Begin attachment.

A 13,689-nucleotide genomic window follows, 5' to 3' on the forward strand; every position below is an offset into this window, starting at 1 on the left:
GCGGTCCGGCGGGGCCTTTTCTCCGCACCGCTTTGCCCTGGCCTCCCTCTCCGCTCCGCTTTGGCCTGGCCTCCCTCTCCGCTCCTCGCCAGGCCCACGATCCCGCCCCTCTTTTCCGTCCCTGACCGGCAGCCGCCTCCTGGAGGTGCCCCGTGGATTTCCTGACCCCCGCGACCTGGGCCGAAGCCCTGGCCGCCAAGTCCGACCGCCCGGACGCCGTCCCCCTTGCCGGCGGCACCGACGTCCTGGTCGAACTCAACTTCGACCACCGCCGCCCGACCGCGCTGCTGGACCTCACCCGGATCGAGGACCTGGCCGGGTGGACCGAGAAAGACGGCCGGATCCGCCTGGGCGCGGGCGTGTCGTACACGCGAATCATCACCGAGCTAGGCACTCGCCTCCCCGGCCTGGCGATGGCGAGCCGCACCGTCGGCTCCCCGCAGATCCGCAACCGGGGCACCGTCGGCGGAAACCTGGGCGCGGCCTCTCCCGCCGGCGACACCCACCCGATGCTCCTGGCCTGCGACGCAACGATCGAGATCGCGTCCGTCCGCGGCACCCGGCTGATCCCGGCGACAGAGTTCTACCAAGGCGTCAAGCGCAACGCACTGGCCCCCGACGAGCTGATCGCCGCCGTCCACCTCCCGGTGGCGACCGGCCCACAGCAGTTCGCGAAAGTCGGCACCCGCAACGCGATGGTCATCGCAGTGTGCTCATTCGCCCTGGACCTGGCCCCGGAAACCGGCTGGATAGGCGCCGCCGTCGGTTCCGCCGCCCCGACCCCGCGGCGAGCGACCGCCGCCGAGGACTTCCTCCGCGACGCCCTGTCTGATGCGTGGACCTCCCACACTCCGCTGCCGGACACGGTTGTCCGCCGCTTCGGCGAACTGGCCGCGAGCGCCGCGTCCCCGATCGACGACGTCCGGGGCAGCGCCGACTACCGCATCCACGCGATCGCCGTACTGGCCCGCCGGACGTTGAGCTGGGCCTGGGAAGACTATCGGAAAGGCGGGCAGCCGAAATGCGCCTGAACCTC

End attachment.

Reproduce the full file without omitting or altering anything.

A 13,689-nucleotide genomic window follows, 5' to 3' on the forward strand; every position below is an offset into this window, starting at 1 on the left:
GCGGTCCGGCGGGGCCTTTTCTCCGCACCGCTTTGCCCTGGCCTCCCTCTCCGCTCCGCTTTGGCCTGGCCTCCCTCTCCGCTCCTCGCCAGGCCCACGATCCCGCCCCTCTTTTCCGTCCCTGACCGGCAGCCGCCTCCTGGAGGTGCCCCGTGGATTTCCTGACCCCCGCGACCTGGGCCGAAGCCCTGGCCGCCAAGTCCGACCGCCCGGACGCCGTCCCCCTTGCCGGCGGCACCGACGTCCTGGTCGAACTCAACTTCGACCACCGCCGCCCGACCGCGCTGCTGGACCTCACCCGGATCGAGGACCTGGCCGGGTGGACCGAGAAAGACGGCCGGATCCGCCTGGGCGCGGGCGTGTCGTACACGCGAATCATCACCGAGCTAGGCACTCGCCTCCCCGGCCTGGCGATGGCGAGCCGCACCGTCGGCTCCCCGCAGATCCGCAACCGGGGCACCGTCGGCGGAAACCTGGGCGCGGCCTCTCCCGCCGGCGACACCCACCCGATGCTCCTGGCCTGCGACGCAACGATCGAGATCGCGTCCGTCCGCGGCACCCGGCTGATCCCGGCGACAGAGTTCTACCAAGGCGTCAAGCGCAACGCACTGGCCCCCGACGAGCTGATCGCCGCCGTCCACCTCCCGGTGGCGACCGGCCCACAGCAGTTCGCGAAAGTCGGCACCCGCAACGCGATGGTCATCGCAGTGTGCTCATTCGCCCTGGACCTGGCCCCGGAAACCGGCTGGATAGGCGCCGCCGTCGGTTCCGCCGCCCCGACCCCGCGGCGAGCGACCGCCGCCGAGGACTTCCTCCGCGACGCCCTGTCTGATGCGTGGACCTCCCACACTCCGCTGCCGGACACGGTTGTCCGCCGCTTCGGCGAACTGGCCGCGAGCGCCGCGTCCCCGATCGACGACGTCCGGGGCAGCGCCGACTACCGCATCCACGCGATCGCCGTACTGGCCCGCCGGACGTTGAGCTGGGCCTGGGAAGACTATCGGAAAGGCGGGCAGCCGAAATGCGCCTGAACCTC